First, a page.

Pay special attention to Dorothy Turner, the more spirited and irresponsible (and interesting!) of Evelyn’s daughters. She’s played by Margot Grahame, who you may recognize from her roles in The Informer and The Three Musketeers (both 1935) and The Buccaneer (1938). Incidentally, she was cast in Forever Amber (1938), but her scenes wound up on the cutting room floor. I’d heard of Grahame before this film, but I’d never seen any of her films. Her performance in this one made me want to see more.

Tune into TCM to catch Don’t Bother to Knock on January 8th and Illegal on January 25th.

You only owe it to yourself.

~ by shadowsandsatin on January 3, 2023.

8 Responses to “Shadowy and Satiny Picks: What to Watch on TCM in January 2023”

  1. You make my mouth water with the mention of Don’t Bother to Knock. I love Richard Widmark and the rest of the cast, and it frustrates me no end that I have not yet ever seen this movie. (I don’t have TCM which complicates matters).

    • Oh no, Wesley! If you’re so inclined, you can rent it for $3.99 on YouTube, Amazon Prime, or Apple TV. I hope you’ll get a chance to see it!

      • By strange coincidence, I happened to find it tonight on a streaming channel. What a fascinating movie. A lot of deeply troubled characters, that’s for sure. I thought the acting was uniformly good, and Marilyn very able channeled a sense of lostness and despair. I was mostly interested in Widmark, and he did not disappoint. My only reservation about the movie is that it left a lot aside from Bancroft/Widmark, nothing is resolved — what happens with Elisha Cook, with the young girl, and how what about the damage done to her, etc. All in all, I’m very glad I watched it. Thank you for writing about it.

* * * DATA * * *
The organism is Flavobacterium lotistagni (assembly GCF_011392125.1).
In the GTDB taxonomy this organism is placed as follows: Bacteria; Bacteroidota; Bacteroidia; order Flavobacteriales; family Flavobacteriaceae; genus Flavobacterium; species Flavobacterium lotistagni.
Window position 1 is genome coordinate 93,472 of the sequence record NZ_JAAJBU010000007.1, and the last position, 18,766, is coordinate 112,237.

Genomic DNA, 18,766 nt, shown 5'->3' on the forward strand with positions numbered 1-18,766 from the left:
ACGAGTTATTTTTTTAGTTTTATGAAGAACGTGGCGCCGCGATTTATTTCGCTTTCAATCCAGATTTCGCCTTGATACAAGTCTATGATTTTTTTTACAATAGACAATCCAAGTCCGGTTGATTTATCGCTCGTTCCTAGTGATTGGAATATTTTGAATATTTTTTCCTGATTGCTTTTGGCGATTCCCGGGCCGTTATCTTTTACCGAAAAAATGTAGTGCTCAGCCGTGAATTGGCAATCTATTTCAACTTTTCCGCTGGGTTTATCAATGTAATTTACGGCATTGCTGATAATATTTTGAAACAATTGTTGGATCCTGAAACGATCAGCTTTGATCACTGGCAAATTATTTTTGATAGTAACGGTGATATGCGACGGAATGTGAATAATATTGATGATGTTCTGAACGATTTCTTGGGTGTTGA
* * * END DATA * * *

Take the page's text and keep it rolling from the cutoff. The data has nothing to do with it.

• How awesome is that — I’m so glad you found it! And I’m so glad you’re glad you watched it. You’re right, though — the info we don’t know could be a whole ‘nother movie!

  2. I really appreciate your TCM noir recommendations!

    Thanks much,

    cj

    C.J. Hirschfield https://oaklandside.org/author/c-j-hirschfield/ 510-917-6034

  3. […] her Shadows and Satin blog this week, Noir scholar Karen Burroughs Hannsberry recalls how the film’s early critics […]

  4. “Frankly, I don’t know what film these latter two critics were looking at…”

    Amen, sister.

    I’ve always loved Monroe’s performance in this picture. She’s so poignant in her unraveling, and her portrayal of the character’s struggle with profound grief is truly heartbreaking. It’s not a Marilyn film that I’d play in a loop while I’m wrapping Christmas presents or winterizing my closet (that would be GENTLEMEN PREFER BLONDES), but I wish she’d had more opportunities to play this type of role.

    I sadly missed ILLEGAL, but any bag of Pre- Codian baddies has a spot on my watchlist! Thanks for the skinny!!